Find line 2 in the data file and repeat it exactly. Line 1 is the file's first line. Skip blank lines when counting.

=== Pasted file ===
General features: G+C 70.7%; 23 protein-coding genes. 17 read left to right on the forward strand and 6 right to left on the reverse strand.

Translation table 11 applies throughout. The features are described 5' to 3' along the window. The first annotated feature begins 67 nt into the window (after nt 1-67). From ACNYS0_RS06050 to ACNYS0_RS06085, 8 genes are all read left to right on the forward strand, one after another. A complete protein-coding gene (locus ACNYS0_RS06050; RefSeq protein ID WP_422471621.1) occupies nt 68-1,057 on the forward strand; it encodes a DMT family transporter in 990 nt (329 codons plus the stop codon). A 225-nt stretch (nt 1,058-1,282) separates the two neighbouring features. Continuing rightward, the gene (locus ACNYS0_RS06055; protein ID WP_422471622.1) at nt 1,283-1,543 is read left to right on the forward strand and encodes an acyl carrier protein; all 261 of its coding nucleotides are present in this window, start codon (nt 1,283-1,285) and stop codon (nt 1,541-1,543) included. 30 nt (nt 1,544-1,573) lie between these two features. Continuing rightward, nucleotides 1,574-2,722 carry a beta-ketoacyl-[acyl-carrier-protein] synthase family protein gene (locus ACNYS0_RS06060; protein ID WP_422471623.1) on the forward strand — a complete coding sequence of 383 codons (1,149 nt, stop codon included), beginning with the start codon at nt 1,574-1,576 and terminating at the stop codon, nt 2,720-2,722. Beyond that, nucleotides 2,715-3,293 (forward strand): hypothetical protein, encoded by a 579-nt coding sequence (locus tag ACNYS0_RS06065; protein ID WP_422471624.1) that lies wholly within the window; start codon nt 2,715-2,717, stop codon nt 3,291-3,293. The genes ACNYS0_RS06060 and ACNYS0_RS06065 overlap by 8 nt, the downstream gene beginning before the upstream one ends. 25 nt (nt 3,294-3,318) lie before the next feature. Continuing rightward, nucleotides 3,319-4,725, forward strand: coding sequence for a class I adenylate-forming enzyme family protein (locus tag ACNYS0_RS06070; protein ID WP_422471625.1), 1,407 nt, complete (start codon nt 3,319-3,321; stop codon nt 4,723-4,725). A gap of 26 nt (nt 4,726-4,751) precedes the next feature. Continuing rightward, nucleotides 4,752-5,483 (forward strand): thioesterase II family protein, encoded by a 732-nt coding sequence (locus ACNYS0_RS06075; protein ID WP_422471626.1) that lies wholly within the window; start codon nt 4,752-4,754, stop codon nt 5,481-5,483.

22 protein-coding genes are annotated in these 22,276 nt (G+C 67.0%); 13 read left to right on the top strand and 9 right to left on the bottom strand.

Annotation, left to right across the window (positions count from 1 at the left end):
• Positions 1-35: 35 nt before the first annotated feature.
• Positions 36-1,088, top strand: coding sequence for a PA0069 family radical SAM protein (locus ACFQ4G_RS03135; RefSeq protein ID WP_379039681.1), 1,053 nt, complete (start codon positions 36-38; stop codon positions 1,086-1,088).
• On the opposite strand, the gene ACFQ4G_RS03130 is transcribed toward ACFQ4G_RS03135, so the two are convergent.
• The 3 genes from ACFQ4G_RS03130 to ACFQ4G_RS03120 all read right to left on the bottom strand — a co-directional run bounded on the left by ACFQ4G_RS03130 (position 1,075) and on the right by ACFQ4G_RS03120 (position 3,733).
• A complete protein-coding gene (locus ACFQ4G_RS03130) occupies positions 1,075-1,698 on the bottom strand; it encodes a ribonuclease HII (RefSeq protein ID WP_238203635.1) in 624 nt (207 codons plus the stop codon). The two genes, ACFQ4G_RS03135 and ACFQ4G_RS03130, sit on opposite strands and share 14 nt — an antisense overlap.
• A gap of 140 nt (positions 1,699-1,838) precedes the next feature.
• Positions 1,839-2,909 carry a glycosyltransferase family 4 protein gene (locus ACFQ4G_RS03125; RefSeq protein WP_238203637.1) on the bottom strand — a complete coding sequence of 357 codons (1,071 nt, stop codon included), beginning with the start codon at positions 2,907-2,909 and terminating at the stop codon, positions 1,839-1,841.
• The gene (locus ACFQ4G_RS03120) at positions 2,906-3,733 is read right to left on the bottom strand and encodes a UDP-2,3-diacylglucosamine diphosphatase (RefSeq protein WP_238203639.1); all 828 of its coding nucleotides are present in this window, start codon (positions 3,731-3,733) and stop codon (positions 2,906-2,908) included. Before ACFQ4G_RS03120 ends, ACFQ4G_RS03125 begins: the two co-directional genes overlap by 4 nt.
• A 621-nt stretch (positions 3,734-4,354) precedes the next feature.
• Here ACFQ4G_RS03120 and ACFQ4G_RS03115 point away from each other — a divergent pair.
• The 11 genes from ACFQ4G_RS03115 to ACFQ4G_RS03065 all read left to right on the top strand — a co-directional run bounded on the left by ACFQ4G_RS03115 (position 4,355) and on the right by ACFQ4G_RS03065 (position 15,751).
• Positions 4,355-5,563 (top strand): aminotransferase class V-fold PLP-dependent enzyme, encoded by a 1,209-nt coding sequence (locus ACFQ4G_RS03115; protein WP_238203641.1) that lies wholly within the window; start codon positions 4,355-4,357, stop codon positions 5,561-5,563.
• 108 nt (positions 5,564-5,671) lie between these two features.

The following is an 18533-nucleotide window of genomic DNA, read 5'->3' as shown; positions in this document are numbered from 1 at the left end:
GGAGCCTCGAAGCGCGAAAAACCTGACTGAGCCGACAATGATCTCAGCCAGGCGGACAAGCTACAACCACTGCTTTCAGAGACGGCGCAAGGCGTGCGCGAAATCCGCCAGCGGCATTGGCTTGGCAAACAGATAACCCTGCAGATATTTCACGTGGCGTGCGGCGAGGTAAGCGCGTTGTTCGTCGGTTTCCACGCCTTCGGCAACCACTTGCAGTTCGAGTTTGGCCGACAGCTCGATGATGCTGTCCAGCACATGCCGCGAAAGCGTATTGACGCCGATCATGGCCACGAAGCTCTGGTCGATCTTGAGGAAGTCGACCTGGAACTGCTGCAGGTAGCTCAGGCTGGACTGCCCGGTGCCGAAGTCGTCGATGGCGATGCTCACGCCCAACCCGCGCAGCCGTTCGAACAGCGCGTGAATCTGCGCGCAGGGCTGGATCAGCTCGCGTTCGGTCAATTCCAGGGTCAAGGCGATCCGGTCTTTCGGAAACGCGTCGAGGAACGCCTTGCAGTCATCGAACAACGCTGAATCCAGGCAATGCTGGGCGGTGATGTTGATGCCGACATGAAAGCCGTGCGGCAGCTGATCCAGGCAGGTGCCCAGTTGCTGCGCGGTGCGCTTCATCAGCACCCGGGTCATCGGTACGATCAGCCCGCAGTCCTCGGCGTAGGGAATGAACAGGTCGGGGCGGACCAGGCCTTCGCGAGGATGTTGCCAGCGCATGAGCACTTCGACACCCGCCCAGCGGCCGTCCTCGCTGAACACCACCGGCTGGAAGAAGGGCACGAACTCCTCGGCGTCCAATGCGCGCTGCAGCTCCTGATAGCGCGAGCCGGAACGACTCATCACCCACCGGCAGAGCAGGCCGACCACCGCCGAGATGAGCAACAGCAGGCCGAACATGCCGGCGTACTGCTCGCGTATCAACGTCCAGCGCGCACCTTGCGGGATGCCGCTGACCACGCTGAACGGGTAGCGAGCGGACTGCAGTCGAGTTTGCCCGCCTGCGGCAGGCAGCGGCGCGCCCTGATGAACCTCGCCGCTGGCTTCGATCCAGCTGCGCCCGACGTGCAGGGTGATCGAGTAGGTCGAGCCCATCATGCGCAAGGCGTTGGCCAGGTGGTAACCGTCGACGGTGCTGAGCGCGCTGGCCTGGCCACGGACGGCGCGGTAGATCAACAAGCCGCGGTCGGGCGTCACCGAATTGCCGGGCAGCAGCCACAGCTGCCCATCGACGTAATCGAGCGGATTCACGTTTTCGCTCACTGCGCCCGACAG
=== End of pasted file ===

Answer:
Translation table 11 applies throughout. The features are described 5' to 3' along the window. The first annotated feature begins 67 nt into the window (after nt 1-67). From ACNYS0_RS06050 to ACNYS0_RS06085, 8 genes are all read left to right on the forward strand, one after another. A complete protein-coding gene (locus ACNYS0_RS06050; RefSeq protein ID WP_422471621.1) occupies nt 68-1,057 on the forward strand; it encodes a DMT family transporter in 990 nt (329 codons plus the stop codon). A 225-nt stretch (nt 1,058-1,282) separates the two neighbouring features. Continuing rightward, the gene (locus ACNYS0_RS06055; protein ID WP_422471622.1) at nt 1,283-1,543 is read left to right on the forward strand and encodes an acyl carrier protein; all 261 of its coding nucleotides are present in this window, start codon (nt 1,283-1,285) and stop codon (nt 1,541-1,543) included. 30 nt (nt 1,544-1,573) lie between these two features. Continuing rightward, nucleotides 1,574-2,722 carry a beta-ketoacyl-[acyl-carrier-protein] synthase family protein gene (locus ACNYS0_RS06060; protein ID WP_422471623.1) on the forward strand — a complete coding sequence of 383 codons (1,149 nt, stop codon included), beginning with the start codon at nt 1,574-1,576 and terminating at the stop codon, nt 2,720-2,722. Beyond that, nucleotides 2,715-3,293 (forward strand): hypothetical protein, encoded by a 579-nt coding sequence (locus tag ACNYS0_RS06065; protein ID WP_422471624.1) that lies wholly within the window; start codon nt 2,715-2,717, stop codon nt 3,291-3,293. The genes ACNYS0_RS06060 and ACNYS0_RS06065 overlap by 8 nt, the downstream gene beginning before the upstream one ends. 25 nt (nt 3,294-3,318) lie before the next feature. Continuing rightward, nucleotides 3,319-4,725, forward strand: coding sequence for a class I adenylate-forming enzyme family protein (locus tag ACNYS0_RS06070; protein ID WP_422471625.1), 1,407 nt, complete (start codon nt 3,319-3,321; stop codon nt 4,723-4,725). A gap of 26 nt (nt 4,726-4,751) precedes the next feature. Continuing rightward, nucleotides 4,752-5,483 (forward strand): thioesterase II family protein, encoded by a 732-nt coding sequence (locus ACNYS0_RS06075; protein ID WP_422471626.1) that lies wholly within the window; start codon nt 4,752-4,754, stop codon nt 5,481-5,483.